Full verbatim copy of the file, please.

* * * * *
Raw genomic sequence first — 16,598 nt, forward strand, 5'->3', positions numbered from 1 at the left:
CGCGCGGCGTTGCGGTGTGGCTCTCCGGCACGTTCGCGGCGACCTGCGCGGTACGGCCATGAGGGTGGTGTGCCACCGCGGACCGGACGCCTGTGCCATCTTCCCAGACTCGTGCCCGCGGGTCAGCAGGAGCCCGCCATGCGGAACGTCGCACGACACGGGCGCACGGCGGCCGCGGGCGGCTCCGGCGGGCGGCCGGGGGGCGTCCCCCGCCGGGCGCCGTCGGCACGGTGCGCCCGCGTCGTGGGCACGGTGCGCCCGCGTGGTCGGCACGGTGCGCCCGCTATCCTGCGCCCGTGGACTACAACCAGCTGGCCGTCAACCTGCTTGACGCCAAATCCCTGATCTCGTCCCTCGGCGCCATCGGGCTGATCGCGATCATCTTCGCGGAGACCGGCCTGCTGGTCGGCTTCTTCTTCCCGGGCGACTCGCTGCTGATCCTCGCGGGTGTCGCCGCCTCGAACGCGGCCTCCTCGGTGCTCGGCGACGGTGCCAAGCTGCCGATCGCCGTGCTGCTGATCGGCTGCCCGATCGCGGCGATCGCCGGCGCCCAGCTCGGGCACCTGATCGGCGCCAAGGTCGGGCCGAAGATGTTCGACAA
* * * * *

Raw genomic sequence first — 16,598 nt, forward strand, 5'->3', positions numbered from 1 at the left:
CGCGCGGCGTTGCGGTGTGGCTCTCCGGCACGTTCGCGGCGACCTGCGCGGTACGGCCATGAGGGTGGTGTGCCACCGCGGACCGGACGCCTGTGCCATCTTCCCAGACTCGTGCCCGCGGGTCAGCAGGAGCCCGCCATGCGGAACGTCGCACGACACGGGCGCACGGCGGCCGCGGGCGGCTCCGGCGGGCGGCCGGGGGGCGTCCCCCGCCGGGCGCCGTCGGCACGGTGCGCCCGCGTCGTGGGCACGGTGCGCCCGCGTGGTCGGCACGGTGCGCCCGCTATCCTGCGCCCGTGGACTACAACCAGCTGGCCGTCAACCTGCTTGACGCCAAATCCCTGATCTCGTCCCTCGGCGCCATCGGGCTGATCGCGATCATCTTCGCGGAGACCGGCCTGCTGGTCGGCTTCTTCTTCCCGGGCGACTCGCTGCTGATCCTCGCGGGTGTCGCCGCCTCGAACGCGGCCTCCTCGGTGCTCGGCGACGGTGCCAAGCTGCCGATCGCCGTGCTGCTGATCGGCTGCCCGATCGCGGCGATCGCCGGCGCCCAGCTCGGGCACCTGATCGGCGCCAAGGTCGGGCCGAAGATGTTCGACAA